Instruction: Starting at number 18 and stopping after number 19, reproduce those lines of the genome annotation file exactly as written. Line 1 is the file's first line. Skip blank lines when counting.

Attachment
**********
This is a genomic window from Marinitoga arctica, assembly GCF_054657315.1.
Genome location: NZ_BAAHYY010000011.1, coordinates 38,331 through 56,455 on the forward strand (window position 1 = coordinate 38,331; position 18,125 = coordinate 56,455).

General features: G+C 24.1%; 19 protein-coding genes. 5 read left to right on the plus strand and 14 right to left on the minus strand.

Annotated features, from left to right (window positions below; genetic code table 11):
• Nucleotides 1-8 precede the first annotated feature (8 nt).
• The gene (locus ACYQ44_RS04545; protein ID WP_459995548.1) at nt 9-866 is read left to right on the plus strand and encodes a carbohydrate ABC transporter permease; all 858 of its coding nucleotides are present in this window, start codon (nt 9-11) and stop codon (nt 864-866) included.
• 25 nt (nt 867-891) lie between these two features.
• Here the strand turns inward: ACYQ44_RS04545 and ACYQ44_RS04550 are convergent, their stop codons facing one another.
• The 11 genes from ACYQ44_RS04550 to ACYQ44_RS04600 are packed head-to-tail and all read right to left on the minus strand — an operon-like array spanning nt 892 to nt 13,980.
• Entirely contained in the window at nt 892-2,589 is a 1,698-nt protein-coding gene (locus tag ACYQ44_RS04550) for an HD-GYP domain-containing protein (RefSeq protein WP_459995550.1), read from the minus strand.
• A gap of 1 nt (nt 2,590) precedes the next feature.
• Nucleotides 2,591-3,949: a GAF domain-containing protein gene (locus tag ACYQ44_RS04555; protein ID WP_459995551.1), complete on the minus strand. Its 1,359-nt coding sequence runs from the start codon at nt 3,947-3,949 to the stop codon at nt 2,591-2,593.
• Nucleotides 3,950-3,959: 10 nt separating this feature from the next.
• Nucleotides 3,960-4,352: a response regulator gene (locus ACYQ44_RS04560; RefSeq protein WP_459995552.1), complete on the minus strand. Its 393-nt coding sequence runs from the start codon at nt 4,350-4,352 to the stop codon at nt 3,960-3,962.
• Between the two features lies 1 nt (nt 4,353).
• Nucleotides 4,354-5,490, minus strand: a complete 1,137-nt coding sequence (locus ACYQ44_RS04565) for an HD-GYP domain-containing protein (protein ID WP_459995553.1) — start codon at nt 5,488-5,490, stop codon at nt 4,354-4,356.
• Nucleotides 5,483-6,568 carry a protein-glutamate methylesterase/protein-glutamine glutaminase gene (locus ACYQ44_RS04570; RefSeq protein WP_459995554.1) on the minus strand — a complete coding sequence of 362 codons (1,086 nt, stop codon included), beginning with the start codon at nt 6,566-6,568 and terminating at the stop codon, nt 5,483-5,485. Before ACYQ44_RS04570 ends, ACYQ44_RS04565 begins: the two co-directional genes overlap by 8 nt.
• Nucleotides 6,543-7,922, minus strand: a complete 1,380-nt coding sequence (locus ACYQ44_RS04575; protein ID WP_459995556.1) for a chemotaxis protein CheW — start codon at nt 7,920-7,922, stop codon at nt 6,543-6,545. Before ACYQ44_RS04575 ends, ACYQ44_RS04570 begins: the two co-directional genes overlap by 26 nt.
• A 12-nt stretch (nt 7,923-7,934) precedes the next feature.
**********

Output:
• Nucleotides 6,543-7,922, minus strand: a complete 1,380-nt coding sequence (locus ACYQ44_RS04575; protein ID WP_459995556.1) for a chemotaxis protein CheW — start codon at nt 7,920-7,922, stop codon at nt 6,543-6,545. Before ACYQ44_RS04575 ends, ACYQ44_RS04570 begins: the two co-directional genes overlap by 26 nt.
• A 12-nt stretch (nt 7,923-7,934) precedes the next feature.